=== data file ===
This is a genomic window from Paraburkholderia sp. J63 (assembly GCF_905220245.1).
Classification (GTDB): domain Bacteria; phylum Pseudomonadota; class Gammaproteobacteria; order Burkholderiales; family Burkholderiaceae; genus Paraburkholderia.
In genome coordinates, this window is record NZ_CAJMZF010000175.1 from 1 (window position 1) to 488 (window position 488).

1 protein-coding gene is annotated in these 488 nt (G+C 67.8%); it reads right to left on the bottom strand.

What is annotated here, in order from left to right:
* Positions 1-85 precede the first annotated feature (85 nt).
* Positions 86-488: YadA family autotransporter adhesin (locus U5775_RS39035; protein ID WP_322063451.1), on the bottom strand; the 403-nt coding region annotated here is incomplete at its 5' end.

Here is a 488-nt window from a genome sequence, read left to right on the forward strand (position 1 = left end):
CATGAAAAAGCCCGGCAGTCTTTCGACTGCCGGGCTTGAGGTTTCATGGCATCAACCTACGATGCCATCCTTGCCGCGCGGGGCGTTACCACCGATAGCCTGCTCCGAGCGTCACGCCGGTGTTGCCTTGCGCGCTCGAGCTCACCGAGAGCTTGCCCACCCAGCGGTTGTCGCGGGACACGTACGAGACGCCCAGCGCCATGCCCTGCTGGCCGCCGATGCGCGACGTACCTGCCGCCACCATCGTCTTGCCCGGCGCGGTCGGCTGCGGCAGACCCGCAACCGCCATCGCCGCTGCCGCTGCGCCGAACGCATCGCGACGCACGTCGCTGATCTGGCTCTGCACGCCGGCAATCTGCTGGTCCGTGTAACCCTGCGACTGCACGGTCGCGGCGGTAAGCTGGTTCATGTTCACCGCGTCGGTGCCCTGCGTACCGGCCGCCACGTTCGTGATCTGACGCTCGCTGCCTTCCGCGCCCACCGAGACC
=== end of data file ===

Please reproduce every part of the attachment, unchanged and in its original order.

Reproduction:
This is a genomic window from Paraburkholderia sp. J63 (assembly GCF_905220245.1).
Classification (GTDB): domain Bacteria; phylum Pseudomonadota; class Gammaproteobacteria; order Burkholderiales; family Burkholderiaceae; genus Paraburkholderia.
In genome coordinates, this window is record NZ_CAJMZF010000175.1 from 1 (window position 1) to 488 (window position 488).

1 protein-coding gene is annotated in these 488 nt (G+C 67.8%); it reads right to left on the bottom strand.

What is annotated here, in order from left to right:
* Positions 1-85 precede the first annotated feature (85 nt).
* Positions 86-488: YadA family autotransporter adhesin (locus U5775_RS39035; protein ID WP_322063451.1), on the bottom strand; the 403-nt coding region annotated here is incomplete at its 5' end.

Here is a 488-nt window from a genome sequence, read left to right on the forward strand (position 1 = left end):
CATGAAAAAGCCCGGCAGTCTTTCGACTGCCGGGCTTGAGGTTTCATGGCATCAACCTACGATGCCATCCTTGCCGCGCGGGGCGTTACCACCGATAGCCTGCTCCGAGCGTCACGCCGGTGTTGCCTTGCGCGCTCGAGCTCACCGAGAGCTTGCCCACCCAGCGGTTGTCGCGGGACACGTACGAGACGCCCAGCGCCATGCCCTGCTGGCCGCCGATGCGCGACGTACCTGCCGCCACCATCGTCTTGCCCGGCGCGGTCGGCTGCGGCAGACCCGCAACCGCCATCGCCGCTGCCGCTGCGCCGAACGCATCGCGACGCACGTCGCTGATCTGGCTCTGCACGCCGGCAATCTGCTGGTCCGTGTAACCCTGCGACTGCACGGTCGCGGCGGTAAGCTGGTTCATGTTCACCGCGTCGGTGCCCTGCGTACCGGCCGCCACGTTCGTGATCTGACGCTCGCTGCCTTCCGCGCCCACCGAGACC